In another curious twist, Education Minister, Dale Kirby, chimed in on King’s post, taking personal shots at one of FreeNL’s leaders, Mark Croft. Kirby wrote:
“Croft spends his time blaming the government for his perpetual state of unemployment. He fails to realize that social media is the first place most employers look when screening job applications. One look at his despicable online bullying behaviour is enough to deter any employer.”
Not only does Kirby continue to perpetuate the myth that Mark Croft or FreeNL are personally bullying MHA’s, he also gives false statements about Croft’s employment. Croft is currently employed full-time and uses his spare time for activism. While there is certainly some heated debate on FreeNL and other groups, Croft has been one of the leaders in trying to discourage negative and personal comments about individuals and has been steady in his attempt to keep the discussion about the issues. Instead of trying to paint anyone who protests their governance as unemployed, uneducated, social justice warriors that can’t even get a job, perhaps if Kirby and the rest of the Liberal caucus should take the time to come to one of the people’s protest and learn that these events are being organized and attended by hardworking Newfoundlanders and Labradorians that care enough about the mess this government s creating to stand up and try to have their voices heard.
There are many more examples example of the lengths that our government will go to deceive the people and distract them from the truth. The House of Assembly Management Commission voted to accept the committee’s recommendations regarding pension reform instead of the Liberal proposal. Kirby and other members tweeted that the PC’s and NDP voted against pension plan that would save the province money. They conveniently neglected to mention that their plan was voted down because it would have grandfathered in all of the current one-term MHA’s and made them eligible for a pension after just two years of service. Kirby also accused both opposition parties of voting against pay supplement increases for Early Childhood Educators. The truth is that while both parties did vote against the budget itself, there was no specific vote regarding the ELCC supplement and opposition members had expressed during debate that they were happy to see the wage increases even if they could not vote for the budget as a whole.
The irony is not lost on this blogger that Steve Kent was punished for calling out Bennett on not offering the correct numbers and for using his Twitter account as an outlet to let people know what was happening in the House of Assembly, while government backbenchers and ministers alike are taking to social media to insult their constituents and spread false information about people and groups that they disagree with. Despite their promises to be open and transparent, the Liberals have not fared very well when it comes to being forthcoming with information to the public. Getting even the simplest piece of information can often be a monumental task and the premier and his cabinet have been caught up on more than one occasion being less than entirely truthful in their answers in the House of Assembly and to the media.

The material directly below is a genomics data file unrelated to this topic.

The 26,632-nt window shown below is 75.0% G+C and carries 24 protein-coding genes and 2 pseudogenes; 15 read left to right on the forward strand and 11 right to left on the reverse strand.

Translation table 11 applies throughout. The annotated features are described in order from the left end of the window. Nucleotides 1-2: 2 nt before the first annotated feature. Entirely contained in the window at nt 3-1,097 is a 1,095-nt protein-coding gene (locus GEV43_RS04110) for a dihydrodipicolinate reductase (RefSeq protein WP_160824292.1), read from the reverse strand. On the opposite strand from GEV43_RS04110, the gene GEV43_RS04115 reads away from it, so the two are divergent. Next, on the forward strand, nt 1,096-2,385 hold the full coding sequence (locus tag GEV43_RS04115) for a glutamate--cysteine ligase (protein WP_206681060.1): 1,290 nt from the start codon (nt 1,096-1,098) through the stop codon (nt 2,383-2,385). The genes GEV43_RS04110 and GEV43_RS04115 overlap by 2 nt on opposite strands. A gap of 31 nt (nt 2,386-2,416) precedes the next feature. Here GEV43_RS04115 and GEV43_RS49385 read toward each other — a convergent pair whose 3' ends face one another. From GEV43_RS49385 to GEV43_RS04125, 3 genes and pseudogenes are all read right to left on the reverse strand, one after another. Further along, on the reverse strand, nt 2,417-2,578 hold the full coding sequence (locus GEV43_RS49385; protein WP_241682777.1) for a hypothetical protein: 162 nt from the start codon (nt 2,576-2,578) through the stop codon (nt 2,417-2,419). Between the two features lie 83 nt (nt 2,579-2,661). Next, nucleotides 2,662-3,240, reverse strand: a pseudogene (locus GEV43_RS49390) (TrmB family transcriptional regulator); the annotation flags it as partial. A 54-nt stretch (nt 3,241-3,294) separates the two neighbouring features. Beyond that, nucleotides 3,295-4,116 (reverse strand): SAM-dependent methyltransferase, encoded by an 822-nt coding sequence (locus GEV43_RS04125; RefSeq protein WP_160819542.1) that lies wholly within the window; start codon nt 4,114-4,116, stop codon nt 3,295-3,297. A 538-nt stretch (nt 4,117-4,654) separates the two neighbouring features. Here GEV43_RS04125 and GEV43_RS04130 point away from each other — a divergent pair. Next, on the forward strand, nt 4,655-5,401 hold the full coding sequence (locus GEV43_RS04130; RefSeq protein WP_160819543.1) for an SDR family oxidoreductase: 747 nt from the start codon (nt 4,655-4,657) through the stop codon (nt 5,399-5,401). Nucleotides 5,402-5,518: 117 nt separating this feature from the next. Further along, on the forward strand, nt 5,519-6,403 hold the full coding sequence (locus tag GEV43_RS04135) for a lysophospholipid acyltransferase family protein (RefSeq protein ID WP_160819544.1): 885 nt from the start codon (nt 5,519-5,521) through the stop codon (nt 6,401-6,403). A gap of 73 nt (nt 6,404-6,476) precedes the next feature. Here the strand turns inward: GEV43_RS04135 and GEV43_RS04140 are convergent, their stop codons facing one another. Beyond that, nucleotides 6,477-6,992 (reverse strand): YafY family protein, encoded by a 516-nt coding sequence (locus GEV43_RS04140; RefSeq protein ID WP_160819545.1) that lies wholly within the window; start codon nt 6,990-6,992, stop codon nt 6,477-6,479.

This whole unfortunate situation is symptomatic of many of the problems we are experiencing with government these days. Lack of openness and communication and a total disregard for what voters are saying have made this one of the most unpopular governments in our history. Calling people trolls and clowns in the House of Assembly and making false statements on social media about those who oppose you are not the best ways to endear voters to give you another chance next time around. People expect better from their elected officials and it is very disappointing to see this kind of behaviour from our MHA’s. With so many important matters that need to be addressed to get this province back on track, I am glad that they find the time to ridicule the people that they were elected to represent. If this is the best that we can expect from the people we elect to represent our best interests, then 2019 can’t come soon enough.